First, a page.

Games Love A Lagging Economy
A few days ago, analysts released a statement saying the lending crisis and general lowering of the economy won't have a negative effect on the video game industry. Lazard Capital Markets' Colin Sebastian talked about the "cocooning" effect, and I'd like to elaborate on that, here.
It's just common sense. When an economy isn't doing so hot, people tend to stay home more often. Throw in the elevated gas prices and when the weekend rolls around and things are tight, most individuals and families will consider: "well, I could go out...and pay for gas, food, and entertainment, or..." Or, he or she could simply toss in a game and get an evening's entertainment out of that. Now, I'm not saying everyone should just stay home all the time and play games (I know I'll get the catcalls if I say that, ironically from the people who actually do stay home and play games all the time). But when normal people begin to tighten their belts, the very first things to go are luxuries, and that includes eating out and partaking of expensive entertainment outside the home. But even a brand new next-gen game only costs $60, which can offer anywhere between 5 (at the very low end) to 20, 30, 40, or even hundreds of hours of entertainment. Using simple math, anyone can see that a DVD or Blu-Ray movie is far costlier.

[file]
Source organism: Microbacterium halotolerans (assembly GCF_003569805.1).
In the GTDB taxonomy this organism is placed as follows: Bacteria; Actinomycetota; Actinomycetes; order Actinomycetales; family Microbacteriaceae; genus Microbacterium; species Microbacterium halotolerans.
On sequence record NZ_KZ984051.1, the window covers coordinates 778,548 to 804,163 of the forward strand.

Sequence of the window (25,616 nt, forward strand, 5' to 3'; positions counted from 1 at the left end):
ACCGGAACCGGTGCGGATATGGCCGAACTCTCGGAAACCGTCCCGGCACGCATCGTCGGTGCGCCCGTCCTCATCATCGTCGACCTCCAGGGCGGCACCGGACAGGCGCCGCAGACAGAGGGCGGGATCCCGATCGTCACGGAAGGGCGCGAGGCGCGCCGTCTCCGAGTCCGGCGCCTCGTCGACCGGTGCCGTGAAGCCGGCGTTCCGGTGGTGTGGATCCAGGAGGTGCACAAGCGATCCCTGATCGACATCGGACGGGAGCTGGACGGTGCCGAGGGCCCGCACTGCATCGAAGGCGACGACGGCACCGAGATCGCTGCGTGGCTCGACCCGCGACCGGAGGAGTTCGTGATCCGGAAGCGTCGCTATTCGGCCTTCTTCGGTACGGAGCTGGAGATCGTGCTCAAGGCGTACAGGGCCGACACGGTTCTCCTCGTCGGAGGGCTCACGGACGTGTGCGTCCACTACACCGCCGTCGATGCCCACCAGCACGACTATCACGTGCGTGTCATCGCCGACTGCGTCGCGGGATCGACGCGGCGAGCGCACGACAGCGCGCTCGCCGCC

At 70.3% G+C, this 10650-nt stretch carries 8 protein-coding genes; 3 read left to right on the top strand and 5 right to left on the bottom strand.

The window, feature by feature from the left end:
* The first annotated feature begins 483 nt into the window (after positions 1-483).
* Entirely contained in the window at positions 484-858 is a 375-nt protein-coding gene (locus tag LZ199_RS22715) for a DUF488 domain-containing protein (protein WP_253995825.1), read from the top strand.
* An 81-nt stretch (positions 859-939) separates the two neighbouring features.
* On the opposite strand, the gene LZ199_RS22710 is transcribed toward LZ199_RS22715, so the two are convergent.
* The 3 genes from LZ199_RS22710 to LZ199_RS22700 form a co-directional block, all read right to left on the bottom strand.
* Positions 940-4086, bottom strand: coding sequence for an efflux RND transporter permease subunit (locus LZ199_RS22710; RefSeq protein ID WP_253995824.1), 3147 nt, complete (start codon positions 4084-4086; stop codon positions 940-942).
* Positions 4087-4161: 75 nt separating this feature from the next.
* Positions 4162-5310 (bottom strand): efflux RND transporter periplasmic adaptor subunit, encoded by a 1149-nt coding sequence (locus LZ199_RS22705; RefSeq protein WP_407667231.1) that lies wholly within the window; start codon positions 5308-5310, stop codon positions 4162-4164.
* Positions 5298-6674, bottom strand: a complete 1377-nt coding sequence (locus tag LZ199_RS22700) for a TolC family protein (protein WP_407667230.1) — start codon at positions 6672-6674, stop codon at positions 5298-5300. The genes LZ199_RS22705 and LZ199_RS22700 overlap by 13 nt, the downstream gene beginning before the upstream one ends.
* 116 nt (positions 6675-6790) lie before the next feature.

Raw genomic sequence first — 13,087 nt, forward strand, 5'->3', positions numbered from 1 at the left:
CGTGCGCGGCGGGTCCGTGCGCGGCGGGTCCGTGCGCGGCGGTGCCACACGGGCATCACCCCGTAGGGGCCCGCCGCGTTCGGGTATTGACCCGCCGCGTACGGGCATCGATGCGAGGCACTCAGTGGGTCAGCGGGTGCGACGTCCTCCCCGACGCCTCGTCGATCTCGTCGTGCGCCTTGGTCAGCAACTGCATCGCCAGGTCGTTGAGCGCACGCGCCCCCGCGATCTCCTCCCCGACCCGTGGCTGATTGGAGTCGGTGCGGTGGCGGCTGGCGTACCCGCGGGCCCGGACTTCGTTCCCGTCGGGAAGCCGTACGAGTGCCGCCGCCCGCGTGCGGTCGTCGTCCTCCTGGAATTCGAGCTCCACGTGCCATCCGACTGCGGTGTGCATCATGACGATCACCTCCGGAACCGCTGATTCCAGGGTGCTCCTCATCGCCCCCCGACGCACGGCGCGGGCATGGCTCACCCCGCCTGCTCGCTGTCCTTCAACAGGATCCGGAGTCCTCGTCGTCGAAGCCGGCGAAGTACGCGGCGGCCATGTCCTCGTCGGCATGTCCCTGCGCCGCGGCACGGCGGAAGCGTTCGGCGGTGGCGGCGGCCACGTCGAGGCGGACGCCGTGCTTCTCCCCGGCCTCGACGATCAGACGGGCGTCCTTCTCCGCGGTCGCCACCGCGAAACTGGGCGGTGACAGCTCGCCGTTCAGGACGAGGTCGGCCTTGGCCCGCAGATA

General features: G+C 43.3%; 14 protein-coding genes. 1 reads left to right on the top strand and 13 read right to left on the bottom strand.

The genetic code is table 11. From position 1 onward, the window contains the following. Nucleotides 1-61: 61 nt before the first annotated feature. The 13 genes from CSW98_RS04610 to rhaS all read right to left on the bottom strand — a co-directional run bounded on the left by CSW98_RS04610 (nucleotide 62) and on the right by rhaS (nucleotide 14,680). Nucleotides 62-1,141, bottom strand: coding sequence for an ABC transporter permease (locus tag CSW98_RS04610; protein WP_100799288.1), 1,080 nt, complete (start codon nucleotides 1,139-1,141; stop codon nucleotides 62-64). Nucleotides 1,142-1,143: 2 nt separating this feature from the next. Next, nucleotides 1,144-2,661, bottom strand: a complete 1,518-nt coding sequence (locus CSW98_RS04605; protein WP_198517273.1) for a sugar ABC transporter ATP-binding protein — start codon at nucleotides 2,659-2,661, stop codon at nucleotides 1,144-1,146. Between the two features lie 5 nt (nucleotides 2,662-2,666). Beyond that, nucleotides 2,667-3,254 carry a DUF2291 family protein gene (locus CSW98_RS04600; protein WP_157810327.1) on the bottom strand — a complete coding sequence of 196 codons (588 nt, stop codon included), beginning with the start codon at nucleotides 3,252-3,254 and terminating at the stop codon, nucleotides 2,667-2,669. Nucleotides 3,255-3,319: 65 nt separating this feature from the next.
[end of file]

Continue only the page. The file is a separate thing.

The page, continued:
In addition, you should probably see book sales rise, and Internet traffic should be up, too. The bottom line is simple, and quite obvious. Granted, the consoles can still be a pricey endeavor in an ailing economy, but again, in the long run...well, they're one hell of an investment. Many years and hundreds upon hundreds of hours of entertainment for a few hundred dollars? Few entertainment industries offer this kind of cost-effective option, as indicated by those aforementioned analysts. Sure, sales may not be through the roof as they would be in a strong economy, but they sure as hell won't suffer the way other industries might. So if you're wondering why GameStop is one of the few stores in the mall that has scores of customers these days (geez, Abercrombie & Fitch is deserted!), just think for a few minutes. The answer is clear.
10/3/2008 Ben Dutka